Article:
I don't want to give too many of the details or the storylines of the book away but I could really relate to the character Patricia - a woman who couldn't have children but then offers respite care for a boy who she forms a bond with and to whom she finds it very difficult to say goodbye. Hats off to anyone who offers respite care or fosters children. I don't think I could do it.

I bought this book within days of its release early in January as I couldn't wait to read it. In some ways I think I enjoyed this book more than the first. Hopeful for a third instalment of life in Gabriel's Bay.


Friday, 4 January 2019

Bookish Resolutions - 2019

It's a new year and with that comes new goals and resolutions. I don't have a huge number of personal ones except for maybe buy a new car to replace my 1997 Toyota Corolla which has seen better days, do a bit of work on our house (that's more my husband's domain - he's way more practical than me. My painting skills leave a lot to be desired too),  celebrate our 10th wedding anniversary, work my way towards completing my studies and enjoy life.

But here's seven bookish resolutions I've set for myself for 2019!

  1. SET a reading challenge on one of my favourite websites Goodreads but don't bust a gut to achieve it. It's good to read for enjoyment's sake not for reaching a goal's sake. I've set the number of books I want to read this year quite low. Some have set a goal of reading 100 books or 200 books or even 50 books and some achieve that. I know I won't. It's good to have a record of what you read but it doesn't really matter at the end of the day if you achieve the goal of reading a certain number of books each year. Does it?
  2. BE more selective about the books I buy! Hello I work in a public library and have access to thousands of books, most of which are free. Last year I bought a number of books I thought I wanted to read and when I sat down to read them, they weren't that good and I ended up donating them to charity.
  3. WAIT until I find some really good books to spend book vouchers I received for my birthday and Christmas on rather than spending them on something I will end up not reading.
  4. TRY reading different genres. I say that but it probably won't happen as there are particular genres I like. Fantasy, crime, young adult and graphic novels aren't those for me and that's okay.
  5. READ an Ebook, try an audiobook and read more children's books. Have you seen the amazing array of books out there for kids and they are gorgeous. Personally, I'm looking forward to reading more of the adventures of Granny McFlitter the Champion Knitter.
  6. MAKE a bit more time for reading - eek I already probably spend too much time reading.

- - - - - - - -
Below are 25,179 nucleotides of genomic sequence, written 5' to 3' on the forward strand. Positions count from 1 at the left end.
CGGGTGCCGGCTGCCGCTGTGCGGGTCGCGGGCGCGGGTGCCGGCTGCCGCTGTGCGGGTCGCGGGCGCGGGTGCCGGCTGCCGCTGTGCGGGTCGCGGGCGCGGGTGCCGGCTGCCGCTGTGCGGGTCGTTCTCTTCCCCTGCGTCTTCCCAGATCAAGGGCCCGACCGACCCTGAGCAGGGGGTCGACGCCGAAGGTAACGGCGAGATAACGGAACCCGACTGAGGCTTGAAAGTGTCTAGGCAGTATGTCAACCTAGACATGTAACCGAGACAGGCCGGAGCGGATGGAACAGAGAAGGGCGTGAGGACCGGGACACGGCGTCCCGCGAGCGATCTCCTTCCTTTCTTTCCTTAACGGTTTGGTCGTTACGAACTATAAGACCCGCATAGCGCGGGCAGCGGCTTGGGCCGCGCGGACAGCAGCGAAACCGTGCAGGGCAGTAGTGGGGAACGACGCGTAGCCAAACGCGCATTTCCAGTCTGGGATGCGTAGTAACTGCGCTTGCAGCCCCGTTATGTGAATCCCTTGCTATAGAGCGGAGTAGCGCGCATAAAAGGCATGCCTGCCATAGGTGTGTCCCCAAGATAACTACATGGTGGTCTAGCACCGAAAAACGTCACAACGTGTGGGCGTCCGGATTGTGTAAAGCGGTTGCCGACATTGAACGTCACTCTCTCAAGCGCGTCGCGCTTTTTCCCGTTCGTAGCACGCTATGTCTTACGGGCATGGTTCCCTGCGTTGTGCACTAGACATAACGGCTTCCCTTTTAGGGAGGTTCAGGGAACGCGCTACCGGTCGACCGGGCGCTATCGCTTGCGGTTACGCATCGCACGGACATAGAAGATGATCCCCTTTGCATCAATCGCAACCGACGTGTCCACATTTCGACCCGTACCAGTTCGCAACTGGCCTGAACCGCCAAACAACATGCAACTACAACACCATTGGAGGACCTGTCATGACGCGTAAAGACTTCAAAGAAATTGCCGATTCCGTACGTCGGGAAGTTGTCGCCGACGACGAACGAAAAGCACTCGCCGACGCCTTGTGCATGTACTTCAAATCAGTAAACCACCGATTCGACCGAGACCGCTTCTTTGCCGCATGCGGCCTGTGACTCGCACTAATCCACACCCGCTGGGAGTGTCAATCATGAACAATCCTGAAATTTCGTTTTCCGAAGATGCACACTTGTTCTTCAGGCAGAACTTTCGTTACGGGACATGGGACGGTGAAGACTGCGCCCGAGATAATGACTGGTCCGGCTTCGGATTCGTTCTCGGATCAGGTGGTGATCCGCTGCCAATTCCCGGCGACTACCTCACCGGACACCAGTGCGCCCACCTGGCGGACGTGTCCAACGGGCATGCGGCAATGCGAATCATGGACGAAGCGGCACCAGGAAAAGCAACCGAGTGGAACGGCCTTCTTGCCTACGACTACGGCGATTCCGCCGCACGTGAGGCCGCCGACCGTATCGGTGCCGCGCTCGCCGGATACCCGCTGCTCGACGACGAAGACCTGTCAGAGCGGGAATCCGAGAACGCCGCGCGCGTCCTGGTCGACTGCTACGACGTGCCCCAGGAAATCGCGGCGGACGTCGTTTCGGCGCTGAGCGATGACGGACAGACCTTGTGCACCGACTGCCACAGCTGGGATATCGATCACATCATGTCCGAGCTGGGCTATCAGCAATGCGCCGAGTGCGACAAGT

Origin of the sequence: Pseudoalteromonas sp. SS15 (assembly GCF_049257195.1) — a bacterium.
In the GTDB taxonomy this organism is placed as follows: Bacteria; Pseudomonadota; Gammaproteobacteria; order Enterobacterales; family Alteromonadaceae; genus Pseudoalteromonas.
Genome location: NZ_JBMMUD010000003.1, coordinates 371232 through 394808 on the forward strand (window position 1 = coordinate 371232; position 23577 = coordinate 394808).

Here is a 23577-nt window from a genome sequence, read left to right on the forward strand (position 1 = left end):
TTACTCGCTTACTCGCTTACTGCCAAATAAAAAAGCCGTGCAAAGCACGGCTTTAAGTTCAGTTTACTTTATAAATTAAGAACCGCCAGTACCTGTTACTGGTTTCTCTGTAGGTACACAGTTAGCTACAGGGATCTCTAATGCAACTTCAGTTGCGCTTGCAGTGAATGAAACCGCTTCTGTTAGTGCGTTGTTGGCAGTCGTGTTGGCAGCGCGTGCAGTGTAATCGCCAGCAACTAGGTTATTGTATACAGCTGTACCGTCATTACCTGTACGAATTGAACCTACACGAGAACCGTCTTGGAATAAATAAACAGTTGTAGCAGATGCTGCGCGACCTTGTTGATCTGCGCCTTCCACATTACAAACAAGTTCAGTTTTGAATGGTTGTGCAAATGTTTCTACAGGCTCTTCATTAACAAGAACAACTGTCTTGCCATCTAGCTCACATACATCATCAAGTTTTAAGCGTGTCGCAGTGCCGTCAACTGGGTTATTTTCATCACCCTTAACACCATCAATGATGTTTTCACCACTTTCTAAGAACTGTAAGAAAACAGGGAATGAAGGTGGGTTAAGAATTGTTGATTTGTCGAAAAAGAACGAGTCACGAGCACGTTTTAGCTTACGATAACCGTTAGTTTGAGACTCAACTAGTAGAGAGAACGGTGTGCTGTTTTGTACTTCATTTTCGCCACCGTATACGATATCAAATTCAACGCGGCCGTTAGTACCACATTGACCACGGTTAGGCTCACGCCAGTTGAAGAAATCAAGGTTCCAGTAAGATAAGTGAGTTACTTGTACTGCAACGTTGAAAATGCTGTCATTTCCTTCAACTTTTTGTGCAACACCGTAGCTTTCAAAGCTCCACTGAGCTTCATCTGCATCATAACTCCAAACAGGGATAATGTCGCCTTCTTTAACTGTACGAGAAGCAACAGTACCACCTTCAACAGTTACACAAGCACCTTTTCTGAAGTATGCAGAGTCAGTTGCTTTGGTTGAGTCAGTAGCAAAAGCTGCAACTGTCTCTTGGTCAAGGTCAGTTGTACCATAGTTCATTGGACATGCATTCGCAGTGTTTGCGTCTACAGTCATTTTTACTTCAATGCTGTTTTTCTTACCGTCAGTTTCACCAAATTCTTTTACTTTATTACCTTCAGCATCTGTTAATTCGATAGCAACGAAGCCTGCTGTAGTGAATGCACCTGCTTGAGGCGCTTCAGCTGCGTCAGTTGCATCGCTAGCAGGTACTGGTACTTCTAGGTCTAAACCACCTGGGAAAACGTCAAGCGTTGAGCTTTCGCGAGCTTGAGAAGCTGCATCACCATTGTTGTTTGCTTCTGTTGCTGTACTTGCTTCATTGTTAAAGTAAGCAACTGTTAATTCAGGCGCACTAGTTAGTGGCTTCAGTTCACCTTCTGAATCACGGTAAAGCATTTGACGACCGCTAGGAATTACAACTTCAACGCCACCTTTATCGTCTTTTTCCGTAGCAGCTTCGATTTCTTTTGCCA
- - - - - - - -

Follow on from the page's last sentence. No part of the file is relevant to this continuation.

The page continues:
7. MOST IMPORTANT - have fun reading and if I don't like a book put it down and find something else! Life's too short to read books you don't enjoy!  
Happy reading in 2019 everyone!

Thursday, 3 January 2019


Let me start off by saying I don't follow American politics. I live on the other side of the world for starters and I'm not a Barack Obama supporter, Donald Trump supporter nor a fan of Hillary Clinton.

However, after watching an interesting documentary about Michelle Obama which coincided with the release of her book Becoming, I really wanted to read it.

The book is split into three parts - before she met Barack Obama, when she met Barack and then life in the White House as the First Lady. The book only dwells on politics in small doses. It's more about Michelle Obama's own story growing up in Chicago, her relationship with her parents and older brother, some of the losses she experienced as a young woman, studying at Harvard, becoming a lawyer and meeting Barack. The book covers her life as wife to Barack and mother to their two children Malia and Sasha before combining that with being the First Lady.

The book delves into her thoughts and feelings dealing with the pros and cons of being married to the president, how she viewed life in the White House, the intense security, the programs she got involved in and her own emotions dealing with tragedies such as the Sandy Hook Elementary School mass shooting and other shootings, visiting seriously injured soldiers, meeting Nelson Mandela and spending time with the Queen.  

One part of this book which stood out to me was when Michelle Obama visited a wounded soldier at the Walter Reed National Military Medical Center and was greeted by the following message on the door of his room.
If you are coming into this room with sorrow or to feel sorry for my wounds, go elsewhere. The wounds I received, I got in a job I love, doing it for people I love, supporting the freedom of a country I deeply love. I am incredibly tough and will make a full recovery.''

The book is long but it kept me interested to the end - an ending in which Michelle Obama reveals her own plans for life after the White House.

Highly recommended reading!

Sunday, 2 December 2018

Best Fiction For 2018 - A Month of Sundays

If you were asked to pick a book you've read that tells others a bit about you, what would you choose?

I have a few I could think of and one of those may be this book A Month of Sundays by Australian author and journalist Liz Byrski. 

Byrski has written a lot of fiction and this one caught my eye when I saw the bookshelves on its cover, read the synopsis and the author's letter at the start about how much she wanted to write a book about books. 

A Month of Sundays tells the story of four retired/soon-to-be-retired women, who have met for more  than 10 years as part of an online book club. They've never met in person until one of the women suggests they do so. She invites them to help her house-sit in the Blue Mountains for a month. They're each asked to bring a book which will teach the others more about her. They have a week to read each of the respective books chosen while also spending time getting to know each other. Each Sunday they discuss one of the books.

I loved the portrayal of each of the four women and their past and present stories. Each is dealing with different issues - sickness, business ventures, approval of others and family relationships - to name a few. 

I couldn't put this book down. It is easily the best piece of fiction I've read in 2018.